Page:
So, it turns out my friends hate me. They just walk away from me at random times without even saying goodbye or anything. Maybe it’s because I can’t stop giving history lessons about Jeeps to anyone who seems even half interested, but I’m not sure.
Let’s set the scene. I stopped by a house because our 3K, 3Day ZJ was there, and I was driving Jr. (that’s Junior (our ’01 Wrangler), not JR (our old ’99 XJ)). Of course, Jr. attracts a lot of attention from non-Jeep folk because of its looks (carbon fiber hood, aluminum armor, and so forth). So, the neighbors came out to check the Jeep out while I was doing things with the 3K, 3Day ZJ. One older gentleman asked me if I knew where Jeep came from. After asking for clarification, it turns out he wanted to know if I knew the origin of the vehicle, not the marque. So, as anyone would, I said, “Yes, Karl Probst.”
Now, somewhere in that brief exchange, all my friends just simply walked away. They knew what was coming next, I guess, and they were tired of hearing it. Remember the slat grille I found a couple of months ago? Yeah, they just got the whole soliloquy recently, so I can’t blame them. Apparently not everyone shares my enthusiasm for the subject.
Anyway, I said, “Karl Probst,” and confused the guy who asked the question. He said, “No, it was Willys-Overland who designed the Jeep.” Of course, he pronounced “Willys” wrong, and of course I had to correct that, but then I just couldn’t help myself. I went back into how American Bantam Car Company hired Karl Probst to design the 1⁄4-ton vehicle the Department of the Army wanted back in 1939. How Willys and Ford were eventually both given access to those plans to make their own versions of it, and how Bantam was eventually relegated to simply making trailers. I even went off on a little tangent about Ford stamping the MB and GPW grilles.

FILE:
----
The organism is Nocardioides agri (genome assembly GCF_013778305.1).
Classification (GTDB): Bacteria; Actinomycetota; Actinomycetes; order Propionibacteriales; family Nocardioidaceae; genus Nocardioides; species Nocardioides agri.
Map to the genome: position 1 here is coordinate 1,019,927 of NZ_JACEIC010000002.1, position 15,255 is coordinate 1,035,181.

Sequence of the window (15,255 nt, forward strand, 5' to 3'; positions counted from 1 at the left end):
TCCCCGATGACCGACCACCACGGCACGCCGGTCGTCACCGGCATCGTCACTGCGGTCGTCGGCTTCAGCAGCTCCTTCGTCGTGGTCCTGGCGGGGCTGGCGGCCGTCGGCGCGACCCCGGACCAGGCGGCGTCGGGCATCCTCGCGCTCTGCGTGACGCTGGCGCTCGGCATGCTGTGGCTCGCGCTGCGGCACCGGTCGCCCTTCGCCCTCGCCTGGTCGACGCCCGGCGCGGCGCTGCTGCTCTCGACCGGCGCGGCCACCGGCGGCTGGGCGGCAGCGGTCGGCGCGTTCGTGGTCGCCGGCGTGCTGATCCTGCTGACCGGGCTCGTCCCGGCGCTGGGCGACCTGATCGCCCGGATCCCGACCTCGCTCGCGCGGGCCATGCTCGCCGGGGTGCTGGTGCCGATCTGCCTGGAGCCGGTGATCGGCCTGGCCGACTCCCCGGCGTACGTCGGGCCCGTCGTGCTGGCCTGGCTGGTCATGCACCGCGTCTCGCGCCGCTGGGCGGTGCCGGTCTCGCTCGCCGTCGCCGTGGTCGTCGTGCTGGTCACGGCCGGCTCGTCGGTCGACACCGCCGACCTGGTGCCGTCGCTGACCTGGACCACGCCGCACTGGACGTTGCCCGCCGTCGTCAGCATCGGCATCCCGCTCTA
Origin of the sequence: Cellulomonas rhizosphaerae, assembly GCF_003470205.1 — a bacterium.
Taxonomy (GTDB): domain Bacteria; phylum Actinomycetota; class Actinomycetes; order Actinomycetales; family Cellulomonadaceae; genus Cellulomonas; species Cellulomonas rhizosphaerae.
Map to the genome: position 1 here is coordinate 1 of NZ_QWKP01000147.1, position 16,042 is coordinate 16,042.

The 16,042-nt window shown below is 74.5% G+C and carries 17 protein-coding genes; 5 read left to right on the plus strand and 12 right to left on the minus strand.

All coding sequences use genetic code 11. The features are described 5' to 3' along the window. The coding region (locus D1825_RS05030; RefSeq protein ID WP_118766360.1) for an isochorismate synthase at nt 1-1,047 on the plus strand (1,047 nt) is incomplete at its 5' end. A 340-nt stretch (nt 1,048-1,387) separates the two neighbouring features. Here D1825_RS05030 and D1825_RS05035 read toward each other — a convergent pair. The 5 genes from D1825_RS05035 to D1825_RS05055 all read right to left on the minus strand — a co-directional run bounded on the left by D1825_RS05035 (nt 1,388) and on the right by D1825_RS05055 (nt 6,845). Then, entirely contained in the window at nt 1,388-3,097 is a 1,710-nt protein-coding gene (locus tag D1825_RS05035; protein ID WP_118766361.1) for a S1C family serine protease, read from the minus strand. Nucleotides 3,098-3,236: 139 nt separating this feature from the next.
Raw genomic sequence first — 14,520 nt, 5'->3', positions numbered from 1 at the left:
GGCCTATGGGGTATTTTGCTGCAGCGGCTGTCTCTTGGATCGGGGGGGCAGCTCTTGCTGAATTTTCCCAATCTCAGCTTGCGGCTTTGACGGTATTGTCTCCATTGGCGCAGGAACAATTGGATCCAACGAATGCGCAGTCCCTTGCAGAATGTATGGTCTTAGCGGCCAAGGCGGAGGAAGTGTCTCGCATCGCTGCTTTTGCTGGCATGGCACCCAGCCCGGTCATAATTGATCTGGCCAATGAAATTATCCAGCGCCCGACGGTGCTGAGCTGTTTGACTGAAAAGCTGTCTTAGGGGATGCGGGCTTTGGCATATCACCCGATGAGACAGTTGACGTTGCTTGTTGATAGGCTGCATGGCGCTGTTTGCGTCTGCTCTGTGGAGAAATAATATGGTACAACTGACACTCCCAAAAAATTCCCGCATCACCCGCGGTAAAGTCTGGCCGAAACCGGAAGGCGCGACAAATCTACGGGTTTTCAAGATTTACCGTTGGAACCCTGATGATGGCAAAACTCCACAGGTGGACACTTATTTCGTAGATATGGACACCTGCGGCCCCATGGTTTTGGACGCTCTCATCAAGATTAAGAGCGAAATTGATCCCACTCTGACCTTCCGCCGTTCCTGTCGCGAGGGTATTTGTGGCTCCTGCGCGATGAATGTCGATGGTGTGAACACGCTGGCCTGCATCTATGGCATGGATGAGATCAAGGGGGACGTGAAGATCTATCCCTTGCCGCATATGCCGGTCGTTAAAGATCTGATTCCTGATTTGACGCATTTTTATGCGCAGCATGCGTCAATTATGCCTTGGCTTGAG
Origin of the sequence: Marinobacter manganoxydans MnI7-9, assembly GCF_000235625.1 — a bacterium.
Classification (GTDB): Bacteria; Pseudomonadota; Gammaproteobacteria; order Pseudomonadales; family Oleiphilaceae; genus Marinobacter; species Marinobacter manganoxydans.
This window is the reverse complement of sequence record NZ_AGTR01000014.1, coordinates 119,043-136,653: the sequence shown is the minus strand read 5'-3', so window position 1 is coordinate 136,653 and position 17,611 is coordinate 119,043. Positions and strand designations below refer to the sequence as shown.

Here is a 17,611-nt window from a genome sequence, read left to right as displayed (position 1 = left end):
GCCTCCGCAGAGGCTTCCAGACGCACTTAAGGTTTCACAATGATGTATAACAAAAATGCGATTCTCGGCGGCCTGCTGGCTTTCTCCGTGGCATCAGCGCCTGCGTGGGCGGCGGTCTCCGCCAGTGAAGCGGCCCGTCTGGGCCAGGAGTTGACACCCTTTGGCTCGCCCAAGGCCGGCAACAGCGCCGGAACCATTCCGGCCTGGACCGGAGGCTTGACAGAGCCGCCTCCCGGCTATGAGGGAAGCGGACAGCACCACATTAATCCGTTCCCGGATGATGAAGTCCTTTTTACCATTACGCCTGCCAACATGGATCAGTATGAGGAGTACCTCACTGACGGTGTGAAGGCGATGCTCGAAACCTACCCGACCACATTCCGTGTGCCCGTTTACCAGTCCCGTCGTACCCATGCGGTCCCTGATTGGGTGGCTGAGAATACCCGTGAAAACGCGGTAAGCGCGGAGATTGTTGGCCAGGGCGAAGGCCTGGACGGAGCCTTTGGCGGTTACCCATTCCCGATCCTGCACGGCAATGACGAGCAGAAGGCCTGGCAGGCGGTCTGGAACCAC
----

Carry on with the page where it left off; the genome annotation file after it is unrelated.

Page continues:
I was proud of myself in that I managed to not get into how Probst drove the prototype from Butler, Pennsylvania, to Camp Holabird, Maryland, almost before the paint was dry. That’s a 270-mile trip in an unproven, unknown vehicle, with a probable top speed of about 45 mph. Talk about dedication. I’d have loved to been on that trip. Yep, that prototype was driven to Holabird for its testing, just like a real Jeep should be. While I was able to restrain myself from going into that story with this older gent; however, I admit I did get into the “jeep” versus “Jeep” discussion.
Like most people I get into that discussion with, he’d never heard of that either. For those of you that don’t know, I’ll keep it short: The name isn’t supposed to be written with a capital “J” unless the vehicle was produced after Willys-Overland got its trademark on the name officially approved. The company filed for the trademark in 1943 but wasn’t granted it until June of 1950.
In this issue, I have brought together a bunch of suspension tech and installs. I set out with the intention of covering both leaf springs and those funky roundy-round springs in this issue. However, it turned out most of us were playing with the round springs. So, it looks like now I need to bring together a leaf spring tech section too. That shouldn’t be too hard, as most of my Jeeps still run leaf springs.
But, to counter that, we’ve got a cool story by Jim Allen about half-century-old Jeeps with cool tool attachments from a show out in Ohio. Cappa comes back with his flatty and some Land Rover radius arms, Simons chips away at his iceberg-like Willys truck project, and Mansour gets one step closer to (not) rolling his totaled and brought back-to-life XJ. ’Til next time—I hope you enjoy it.